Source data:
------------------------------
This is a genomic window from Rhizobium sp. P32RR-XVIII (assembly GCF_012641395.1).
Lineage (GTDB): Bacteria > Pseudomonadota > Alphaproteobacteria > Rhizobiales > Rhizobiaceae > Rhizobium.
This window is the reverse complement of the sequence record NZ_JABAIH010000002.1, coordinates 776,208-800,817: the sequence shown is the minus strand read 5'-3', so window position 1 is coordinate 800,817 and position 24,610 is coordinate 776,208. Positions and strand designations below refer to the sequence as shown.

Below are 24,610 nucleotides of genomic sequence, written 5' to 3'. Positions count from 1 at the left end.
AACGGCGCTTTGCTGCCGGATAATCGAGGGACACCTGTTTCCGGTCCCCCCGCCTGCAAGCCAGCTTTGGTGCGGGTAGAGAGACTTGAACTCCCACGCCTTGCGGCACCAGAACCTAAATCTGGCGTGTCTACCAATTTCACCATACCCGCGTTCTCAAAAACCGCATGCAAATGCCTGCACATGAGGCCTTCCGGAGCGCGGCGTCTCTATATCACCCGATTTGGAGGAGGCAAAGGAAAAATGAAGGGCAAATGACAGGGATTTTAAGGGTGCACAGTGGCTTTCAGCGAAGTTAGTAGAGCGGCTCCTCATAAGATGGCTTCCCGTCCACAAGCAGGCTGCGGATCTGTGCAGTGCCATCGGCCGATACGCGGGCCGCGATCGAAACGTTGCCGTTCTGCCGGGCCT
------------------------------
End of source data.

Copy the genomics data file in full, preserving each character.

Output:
This is a genomic window from Rhizobium sp. P32RR-XVIII (assembly GCF_012641395.1).
Lineage (GTDB): Bacteria > Pseudomonadota > Alphaproteobacteria > Rhizobiales > Rhizobiaceae > Rhizobium.
This window is the reverse complement of the sequence record NZ_JABAIH010000002.1, coordinates 776,208-800,817: the sequence shown is the minus strand read 5'-3', so window position 1 is coordinate 800,817 and position 24,610 is coordinate 776,208. Positions and strand designations below refer to the sequence as shown.

Below are 24,610 nucleotides of genomic sequence, written 5' to 3'. Positions count from 1 at the left end.
AACGGCGCTTTGCTGCCGGATAATCGAGGGACACCTGTTTCCGGTCCCCCCGCCTGCAAGCCAGCTTTGGTGCGGGTAGAGAGACTTGAACTCCCACGCCTTGCGGCACCAGAACCTAAATCTGGCGTGTCTACCAATTTCACCATACCCGCGTTCTCAAAAACCGCATGCAAATGCCTGCACATGAGGCCTTCCGGAGCGCGGCGTCTCTATATCACCCGATTTGGAGGAGGCAAAGGAAAAATGAAGGGCAAATGACAGGGATTTTAAGGGTGCACAGTGGCTTTCAGCGAAGTTAGTAGAGCGGCTCCTCATAAGATGGCTTCCCGTCCACAAGCAGGCTGCGGATCTGTGCAGTGCCATCGGCCGATACGCGGGCCGCGATCGAAACGTTGCCGTTCTGCCGGGCCT